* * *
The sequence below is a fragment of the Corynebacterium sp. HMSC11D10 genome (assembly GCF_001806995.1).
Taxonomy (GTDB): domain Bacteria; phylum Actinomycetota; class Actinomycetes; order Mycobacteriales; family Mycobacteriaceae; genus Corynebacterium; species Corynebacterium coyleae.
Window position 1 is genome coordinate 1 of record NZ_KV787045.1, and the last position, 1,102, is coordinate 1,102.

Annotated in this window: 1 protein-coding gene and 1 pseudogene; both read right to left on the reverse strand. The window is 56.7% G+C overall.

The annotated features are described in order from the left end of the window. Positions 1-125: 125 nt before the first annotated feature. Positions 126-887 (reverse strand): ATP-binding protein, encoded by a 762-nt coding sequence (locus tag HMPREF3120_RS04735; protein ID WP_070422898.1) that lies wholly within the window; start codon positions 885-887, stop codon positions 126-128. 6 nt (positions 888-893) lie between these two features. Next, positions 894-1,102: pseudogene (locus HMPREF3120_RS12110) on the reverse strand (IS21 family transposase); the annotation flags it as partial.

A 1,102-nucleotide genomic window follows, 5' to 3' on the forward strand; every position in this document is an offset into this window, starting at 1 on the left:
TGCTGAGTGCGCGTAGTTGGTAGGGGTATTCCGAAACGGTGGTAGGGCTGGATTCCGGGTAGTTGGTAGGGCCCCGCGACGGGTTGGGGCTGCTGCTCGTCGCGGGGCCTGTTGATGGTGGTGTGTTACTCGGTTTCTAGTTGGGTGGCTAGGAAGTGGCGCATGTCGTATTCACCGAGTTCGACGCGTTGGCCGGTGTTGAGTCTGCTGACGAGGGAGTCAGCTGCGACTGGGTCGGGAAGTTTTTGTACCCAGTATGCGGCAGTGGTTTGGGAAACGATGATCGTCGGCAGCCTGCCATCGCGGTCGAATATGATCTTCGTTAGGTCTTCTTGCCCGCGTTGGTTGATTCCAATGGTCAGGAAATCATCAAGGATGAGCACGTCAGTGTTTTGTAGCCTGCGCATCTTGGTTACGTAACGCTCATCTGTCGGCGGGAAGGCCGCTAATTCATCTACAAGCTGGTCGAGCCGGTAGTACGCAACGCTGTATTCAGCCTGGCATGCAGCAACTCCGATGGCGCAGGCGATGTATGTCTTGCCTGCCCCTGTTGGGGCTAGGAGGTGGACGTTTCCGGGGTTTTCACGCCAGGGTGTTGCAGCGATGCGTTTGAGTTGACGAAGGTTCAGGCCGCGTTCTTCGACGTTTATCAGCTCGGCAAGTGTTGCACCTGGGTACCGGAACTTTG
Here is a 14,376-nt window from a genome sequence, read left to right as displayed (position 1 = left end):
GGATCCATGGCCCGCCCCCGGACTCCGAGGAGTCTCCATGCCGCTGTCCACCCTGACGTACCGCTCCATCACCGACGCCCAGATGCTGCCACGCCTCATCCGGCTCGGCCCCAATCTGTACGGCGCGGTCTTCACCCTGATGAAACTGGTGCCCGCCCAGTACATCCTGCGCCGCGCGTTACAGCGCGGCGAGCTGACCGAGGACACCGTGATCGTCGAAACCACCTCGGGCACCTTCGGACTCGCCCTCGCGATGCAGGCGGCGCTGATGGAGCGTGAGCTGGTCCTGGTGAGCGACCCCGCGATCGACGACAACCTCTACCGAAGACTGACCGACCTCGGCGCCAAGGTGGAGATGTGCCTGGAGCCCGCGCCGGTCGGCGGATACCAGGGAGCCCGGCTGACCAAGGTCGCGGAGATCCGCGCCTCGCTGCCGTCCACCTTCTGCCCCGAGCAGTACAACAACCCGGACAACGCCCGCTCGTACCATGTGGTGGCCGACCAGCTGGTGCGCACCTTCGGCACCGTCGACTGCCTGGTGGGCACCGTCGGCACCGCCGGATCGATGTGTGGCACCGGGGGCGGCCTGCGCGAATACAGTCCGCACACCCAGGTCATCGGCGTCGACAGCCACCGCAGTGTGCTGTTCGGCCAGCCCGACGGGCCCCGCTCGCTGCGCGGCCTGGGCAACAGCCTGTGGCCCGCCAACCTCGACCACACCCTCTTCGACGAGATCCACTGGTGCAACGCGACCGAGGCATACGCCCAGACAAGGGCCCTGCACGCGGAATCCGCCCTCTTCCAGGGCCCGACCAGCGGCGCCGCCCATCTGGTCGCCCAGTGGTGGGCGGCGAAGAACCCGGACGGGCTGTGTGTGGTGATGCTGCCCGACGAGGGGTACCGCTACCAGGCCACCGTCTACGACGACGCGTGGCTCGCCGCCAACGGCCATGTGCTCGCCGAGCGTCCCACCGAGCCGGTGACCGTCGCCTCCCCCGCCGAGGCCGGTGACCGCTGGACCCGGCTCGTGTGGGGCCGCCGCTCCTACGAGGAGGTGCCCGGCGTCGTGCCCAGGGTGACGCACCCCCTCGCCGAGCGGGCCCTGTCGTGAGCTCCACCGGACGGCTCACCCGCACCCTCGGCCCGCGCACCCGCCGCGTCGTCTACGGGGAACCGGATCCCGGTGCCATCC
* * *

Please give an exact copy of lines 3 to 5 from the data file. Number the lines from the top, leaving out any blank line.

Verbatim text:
Window position 1 is genome coordinate 1 of record NZ_KV787045.1, and the last position, 1,102, is coordinate 1,102.

Annotated in this window: 1 protein-coding gene and 1 pseudogene; both read right to left on the reverse strand. The window is 56.7% G+C overall.

The annotated features are described in order from the left end of the window. Positions 1-125: 125 nt before the first annotated feature. Positions 126-887 (reverse strand): ATP-binding protein, encoded by a 762-nt coding sequence (locus tag HMPREF3120_RS04735; protein ID WP_070422898.1) that lies wholly within the window; start codon positions 885-887, stop codon positions 126-128. 6 nt (positions 888-893) lie between these two features. Next, positions 894-1,102: pseudogene (locus HMPREF3120_RS12110) on the reverse strand (IS21 family transposase); the annotation flags it as partial.